Who knew canaries were taught songs? And who knew there were mechanical devices called serinetes that, when cranked by hand, taught new melodies to London Fancys, Yorkshire Spangles, Norwich Yellows, the Greens, the Cinnamons, and more? And, for that matter, who knew there were so many kinds of canaries?
Laura Stanfill, Portland writer (and publisher of Forest Avenue Press), obviously knows and her charming debut novel, “Singing Lessons for the Stylish Canary,” centers on a 19th-century French serinette maker whose life is dictated by traditions of craft, music , and family.
Our story — and this is how Stanfill presents her tale — is told with moments of fantasy and many moving parts and characters. Henri Blanchard is a third-generation serinette maker, who follows his father (Georges) and grandfather (whom we know only as Monsieur) in their instrument-making endeavors in the French village of Mireville.
Stanfill gives us the important back story first. Georges’ birth affected everyone in Mireville. As Georges was a colicky baby, Monsieur developed an early dislike for his son because his constant crying made it difficult to properly produce a perfectly pitched serinette. On a grander scale, when Georges stopped crying the sun appeared over the village where before it had always rained.
From then on, Georges was considered by grateful villagers to have a special power and became forever known as the Sun-Bringer. This mystical quality, however, did little to improve his father’s respect for his son. Inter Georges dutifully helped with the business as he grew up and eventually planned to accompany Monsieur to New York City to deliver a large order of serinettes to a wealthy client but, at the last moment, Monsieur insisted that Georges go to America alone, which he did.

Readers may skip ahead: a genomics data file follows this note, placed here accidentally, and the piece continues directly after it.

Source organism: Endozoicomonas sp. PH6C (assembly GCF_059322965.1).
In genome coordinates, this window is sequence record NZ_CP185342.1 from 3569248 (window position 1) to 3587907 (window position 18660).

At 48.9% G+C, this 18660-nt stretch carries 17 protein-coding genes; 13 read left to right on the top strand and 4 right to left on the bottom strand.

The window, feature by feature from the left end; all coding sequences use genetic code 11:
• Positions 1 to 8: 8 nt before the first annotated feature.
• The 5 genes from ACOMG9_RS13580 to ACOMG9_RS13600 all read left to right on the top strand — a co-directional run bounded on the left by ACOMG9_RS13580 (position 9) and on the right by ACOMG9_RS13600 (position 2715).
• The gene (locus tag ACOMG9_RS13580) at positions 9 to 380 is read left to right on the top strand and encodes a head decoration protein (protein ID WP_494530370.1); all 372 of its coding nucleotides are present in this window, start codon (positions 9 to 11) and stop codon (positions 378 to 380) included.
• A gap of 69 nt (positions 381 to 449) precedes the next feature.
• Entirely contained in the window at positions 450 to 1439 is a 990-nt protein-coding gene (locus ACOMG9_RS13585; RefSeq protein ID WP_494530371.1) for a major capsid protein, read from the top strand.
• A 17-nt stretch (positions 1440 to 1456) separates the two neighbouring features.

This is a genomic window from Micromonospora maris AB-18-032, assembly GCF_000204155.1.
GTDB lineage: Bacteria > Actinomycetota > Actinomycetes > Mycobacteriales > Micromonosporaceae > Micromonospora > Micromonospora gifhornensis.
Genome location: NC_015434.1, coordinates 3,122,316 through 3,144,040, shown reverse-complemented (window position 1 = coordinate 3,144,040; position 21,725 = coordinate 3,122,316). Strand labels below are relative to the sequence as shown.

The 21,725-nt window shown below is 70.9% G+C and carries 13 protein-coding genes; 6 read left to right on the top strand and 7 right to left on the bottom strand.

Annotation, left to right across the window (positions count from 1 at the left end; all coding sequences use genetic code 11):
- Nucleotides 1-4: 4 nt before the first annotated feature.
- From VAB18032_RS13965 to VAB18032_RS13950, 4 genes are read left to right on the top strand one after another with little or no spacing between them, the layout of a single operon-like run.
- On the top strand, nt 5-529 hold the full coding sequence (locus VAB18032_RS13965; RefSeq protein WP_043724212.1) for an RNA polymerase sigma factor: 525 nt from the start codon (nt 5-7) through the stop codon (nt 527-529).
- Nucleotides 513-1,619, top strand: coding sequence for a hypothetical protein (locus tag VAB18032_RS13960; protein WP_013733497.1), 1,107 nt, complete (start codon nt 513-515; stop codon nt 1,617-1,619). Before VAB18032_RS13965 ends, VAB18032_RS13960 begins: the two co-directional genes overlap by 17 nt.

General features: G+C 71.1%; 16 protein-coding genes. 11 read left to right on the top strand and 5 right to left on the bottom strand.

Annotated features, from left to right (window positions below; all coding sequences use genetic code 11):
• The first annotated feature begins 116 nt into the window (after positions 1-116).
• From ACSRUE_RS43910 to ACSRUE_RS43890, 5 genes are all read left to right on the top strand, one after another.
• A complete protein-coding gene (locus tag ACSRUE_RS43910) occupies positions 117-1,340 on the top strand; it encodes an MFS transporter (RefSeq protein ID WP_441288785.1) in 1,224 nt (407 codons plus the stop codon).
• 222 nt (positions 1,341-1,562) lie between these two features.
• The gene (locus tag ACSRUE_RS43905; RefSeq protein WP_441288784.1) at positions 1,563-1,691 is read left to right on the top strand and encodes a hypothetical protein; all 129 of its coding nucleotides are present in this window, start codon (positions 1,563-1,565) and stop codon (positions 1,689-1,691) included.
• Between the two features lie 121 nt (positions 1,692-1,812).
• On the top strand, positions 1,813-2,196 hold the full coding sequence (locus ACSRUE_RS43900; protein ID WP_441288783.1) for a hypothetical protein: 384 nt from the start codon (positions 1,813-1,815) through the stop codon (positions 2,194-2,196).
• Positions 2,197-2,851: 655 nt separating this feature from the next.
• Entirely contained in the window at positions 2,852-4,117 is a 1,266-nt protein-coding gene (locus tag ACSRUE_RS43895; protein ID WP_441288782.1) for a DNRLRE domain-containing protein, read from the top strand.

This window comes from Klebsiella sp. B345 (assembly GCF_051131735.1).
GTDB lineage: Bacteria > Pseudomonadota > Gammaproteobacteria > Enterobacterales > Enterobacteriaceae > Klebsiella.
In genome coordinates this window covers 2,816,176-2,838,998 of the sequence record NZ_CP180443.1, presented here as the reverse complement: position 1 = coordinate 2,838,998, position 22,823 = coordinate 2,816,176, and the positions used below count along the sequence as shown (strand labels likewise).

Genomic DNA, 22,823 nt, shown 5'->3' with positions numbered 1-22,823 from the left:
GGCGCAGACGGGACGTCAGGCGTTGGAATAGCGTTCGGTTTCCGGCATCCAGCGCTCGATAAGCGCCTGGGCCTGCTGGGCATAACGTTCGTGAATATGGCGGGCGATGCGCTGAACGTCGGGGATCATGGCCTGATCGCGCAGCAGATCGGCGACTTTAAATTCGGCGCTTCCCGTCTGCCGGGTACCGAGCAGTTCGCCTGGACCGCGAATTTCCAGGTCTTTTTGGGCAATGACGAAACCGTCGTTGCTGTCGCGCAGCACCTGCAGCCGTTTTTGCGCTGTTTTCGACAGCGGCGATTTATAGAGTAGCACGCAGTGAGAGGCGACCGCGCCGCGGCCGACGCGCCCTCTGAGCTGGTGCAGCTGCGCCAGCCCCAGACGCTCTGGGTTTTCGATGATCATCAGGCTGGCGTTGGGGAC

Upon meeting Mrs. Delia Dumphries Stanton, Georges’ life took a turn. Delia, whose marriage was less than ideal, focused most of her attention on her canaries and their songs. This was the first time that Georges actually heard canaries, a moving experience for him, and after a warm invitation from Delia and with the blessing of his father, he stayed for several months in the Stanton’s mansion. Having a young man in her home, however, proved too tempting for the unhappily married Mrs. Stanton and for Georges, and after an inevitable romantic coupling Georges, in a fit of guilt, suddenly returned to France.
Here our story takes off: Back in Mireville Georges marries his sweetheart and soon they have a son whom they call Henri. Henri grows up with a cadre of friends and life is good until one day he discovers a cache of letters hidden by his father which reveal that Henri has an American half-brother. Much occurs after this including a mysterious murder resulting in Henry being imprisoned, later freed by his friends, and finally escaping to America.
Stanfill’s lyrical phrasing sings along with the musical themes that fill these pages (“Henri was not a grace note at all, but the music of his life”) and creates a narrative that engages and entertains the reader. Her words are enchanting and fit the story well.
Yet no novel is perfect. In “Stylish Canary” one questions how the characters seem so little affected by historical events of their day (war, revolutions, cholera) and some events are farfetched (how could Henry’s friends break him out of jail without consequence?).
These quibbles aside — this is, after all, a kind of fairy tale — Stanfill’s debut is a delight as it circles around questions of family, friendships, and the choices we make. Lovers of music, France, and good storytelling will find much to enjoy in “Singing Lessons for the Stylish Canary,” and in these dark times, joy is worth seeking out.
Laura Stanfill presents “Singing Lessons for the Stylish Canary” at 7 pm April 21 at Powell’s City of Books, 1005 W. Burnside St.